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Thread: Thread with the least amount of fuzz in the bobbin area for LA quilting?

  1. #1
    Junior Member IraJane's Avatar
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    Thread with the least amount of fuzz in the bobbin area for LA quilting?

    I haven't been too disappointed in using all cotton (3 ply, 40 wt.) thread on my HQ 16 LA quilting machine, but I have a friend who has the same machine and is wanting to figure out if there is a thread with less fuzz. We've been using Signature solid colors and King Tut variegated threads. Anyone have an opinion?

  2. #2
    Super Member soccertxi's Avatar
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    well..if you want no fuzz, you will have to go with non-cotton. If you have cotton fibers, you WILL get fuzz. its just the nature of the beast. I just get out an big ole' paintbrush and clean it out every bobbin change. Takes me 10 seconds...
    I even have non-cotton threads that fuzz up on me.
    Beth in AZ
    www.bzyqltr.blogspot.com
    Innova 22' with Lightning Stitch and Pantovision
    Keep away from people who belittle your ambitions. Small people always do that, but the really great make you feel that you too can become great. Mark Twain

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    Power Poster Prism99's Avatar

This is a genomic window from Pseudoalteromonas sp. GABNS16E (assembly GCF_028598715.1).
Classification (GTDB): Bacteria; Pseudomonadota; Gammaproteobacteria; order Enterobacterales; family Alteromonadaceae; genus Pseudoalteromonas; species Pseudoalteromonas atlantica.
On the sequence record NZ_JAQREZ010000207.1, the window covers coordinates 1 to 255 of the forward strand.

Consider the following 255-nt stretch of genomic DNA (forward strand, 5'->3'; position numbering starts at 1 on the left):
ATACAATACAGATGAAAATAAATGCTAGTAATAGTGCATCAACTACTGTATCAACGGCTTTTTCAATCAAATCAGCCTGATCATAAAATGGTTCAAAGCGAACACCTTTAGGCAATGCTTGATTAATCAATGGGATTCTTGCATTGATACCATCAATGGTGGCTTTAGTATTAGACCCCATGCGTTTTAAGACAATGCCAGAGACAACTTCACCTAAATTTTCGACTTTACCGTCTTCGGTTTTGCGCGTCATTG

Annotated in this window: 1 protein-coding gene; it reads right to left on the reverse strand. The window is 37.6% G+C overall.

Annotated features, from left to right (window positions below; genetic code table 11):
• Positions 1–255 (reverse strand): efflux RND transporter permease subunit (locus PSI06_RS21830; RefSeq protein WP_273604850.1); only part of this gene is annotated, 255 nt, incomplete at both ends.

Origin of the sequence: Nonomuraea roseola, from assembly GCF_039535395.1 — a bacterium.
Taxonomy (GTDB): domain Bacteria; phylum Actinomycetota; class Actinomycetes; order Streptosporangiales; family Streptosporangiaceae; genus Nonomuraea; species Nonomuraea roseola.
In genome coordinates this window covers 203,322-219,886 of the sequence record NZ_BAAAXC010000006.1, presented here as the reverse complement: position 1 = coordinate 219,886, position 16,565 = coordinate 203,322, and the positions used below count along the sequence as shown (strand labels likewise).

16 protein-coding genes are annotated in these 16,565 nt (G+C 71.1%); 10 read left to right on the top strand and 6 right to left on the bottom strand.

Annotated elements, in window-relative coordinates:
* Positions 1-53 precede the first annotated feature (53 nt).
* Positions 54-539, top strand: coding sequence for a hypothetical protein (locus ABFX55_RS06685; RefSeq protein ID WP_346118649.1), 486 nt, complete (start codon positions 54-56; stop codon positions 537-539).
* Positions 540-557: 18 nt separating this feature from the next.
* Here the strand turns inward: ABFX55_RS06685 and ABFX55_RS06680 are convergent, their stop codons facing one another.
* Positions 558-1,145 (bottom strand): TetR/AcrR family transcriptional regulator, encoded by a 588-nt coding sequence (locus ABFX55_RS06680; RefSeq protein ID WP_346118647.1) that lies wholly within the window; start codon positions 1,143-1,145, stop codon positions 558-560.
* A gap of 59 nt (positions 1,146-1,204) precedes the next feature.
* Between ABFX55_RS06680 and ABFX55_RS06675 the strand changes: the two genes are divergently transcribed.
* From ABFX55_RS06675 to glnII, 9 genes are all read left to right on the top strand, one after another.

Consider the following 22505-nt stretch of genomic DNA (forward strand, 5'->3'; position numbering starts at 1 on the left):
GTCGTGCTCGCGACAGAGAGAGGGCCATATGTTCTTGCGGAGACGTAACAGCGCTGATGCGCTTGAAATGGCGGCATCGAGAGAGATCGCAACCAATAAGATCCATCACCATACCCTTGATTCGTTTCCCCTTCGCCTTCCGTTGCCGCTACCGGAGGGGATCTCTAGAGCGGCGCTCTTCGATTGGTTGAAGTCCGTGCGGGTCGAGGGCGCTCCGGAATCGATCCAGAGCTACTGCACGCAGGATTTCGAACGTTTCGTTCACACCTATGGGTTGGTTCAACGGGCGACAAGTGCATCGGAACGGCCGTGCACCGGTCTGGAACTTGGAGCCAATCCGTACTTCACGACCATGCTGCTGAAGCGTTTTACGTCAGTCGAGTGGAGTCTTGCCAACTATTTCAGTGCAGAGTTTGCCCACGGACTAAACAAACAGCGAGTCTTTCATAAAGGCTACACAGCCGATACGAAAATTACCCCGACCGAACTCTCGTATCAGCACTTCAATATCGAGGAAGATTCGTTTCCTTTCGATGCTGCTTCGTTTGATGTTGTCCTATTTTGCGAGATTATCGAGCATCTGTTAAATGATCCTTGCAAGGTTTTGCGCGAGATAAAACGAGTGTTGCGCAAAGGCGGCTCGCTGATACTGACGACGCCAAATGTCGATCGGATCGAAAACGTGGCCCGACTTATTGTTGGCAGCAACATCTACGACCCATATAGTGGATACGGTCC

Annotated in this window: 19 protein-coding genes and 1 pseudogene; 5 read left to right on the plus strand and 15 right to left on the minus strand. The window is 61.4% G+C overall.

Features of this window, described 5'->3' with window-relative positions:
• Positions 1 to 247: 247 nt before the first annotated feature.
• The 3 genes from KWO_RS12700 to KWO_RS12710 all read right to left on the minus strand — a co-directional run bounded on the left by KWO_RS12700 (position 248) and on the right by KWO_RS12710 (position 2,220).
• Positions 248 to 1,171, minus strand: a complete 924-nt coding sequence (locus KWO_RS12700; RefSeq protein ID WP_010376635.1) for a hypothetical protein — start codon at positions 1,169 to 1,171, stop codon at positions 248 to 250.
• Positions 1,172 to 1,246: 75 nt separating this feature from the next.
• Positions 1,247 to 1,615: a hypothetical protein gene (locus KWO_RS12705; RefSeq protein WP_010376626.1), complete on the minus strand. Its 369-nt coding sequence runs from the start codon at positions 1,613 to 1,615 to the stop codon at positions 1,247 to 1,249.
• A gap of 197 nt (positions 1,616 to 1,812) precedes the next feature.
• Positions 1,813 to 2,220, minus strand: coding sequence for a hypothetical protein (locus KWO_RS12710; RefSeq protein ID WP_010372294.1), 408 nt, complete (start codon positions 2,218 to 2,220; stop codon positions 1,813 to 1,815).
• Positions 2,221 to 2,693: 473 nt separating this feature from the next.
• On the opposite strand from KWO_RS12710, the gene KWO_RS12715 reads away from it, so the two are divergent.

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    I am using Glide 60wt (polyester) and it produces substantially less lint than Signature or King Tut. Many longarmers use Bottom Line in the bobbin. Polyester in the bobbin with cotton on top seems to work really well, as the poly lets the cotton "slide" a little for a perfect stitch.

  4. #4
    Super Member DebraK's Avatar
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    yep, this is what I do too. I can put up with the fuzz considering that the dust bunnies in the rest of my house are a lot more scarier than this ;-)
    I have chosen to be happy because it is good for my health - Voltaire

  5. #5
    Super Member azwendyg's Avatar
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    Quote Originally Posted by DebraK View Post
    yep, this is what I do too. I can put up with the fuzz considering that the dust bunnies in the rest of my house are a lot more scarier than this ;-)
    Really good point Debra!

    I often use poly thread because I want more sheen to it than cotton gives. When I go back to cotton, the dust bunnies in hordes!
    Wendy

  6. #6
    Super Member DebraK's Avatar
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    plus the fact you don't have to change the bobbin as often ;-) i enjoy that aspect!
    I have chosen to be happy because it is good for my health - Voltaire

  7. #7
    Power Poster ckcowl's Avatar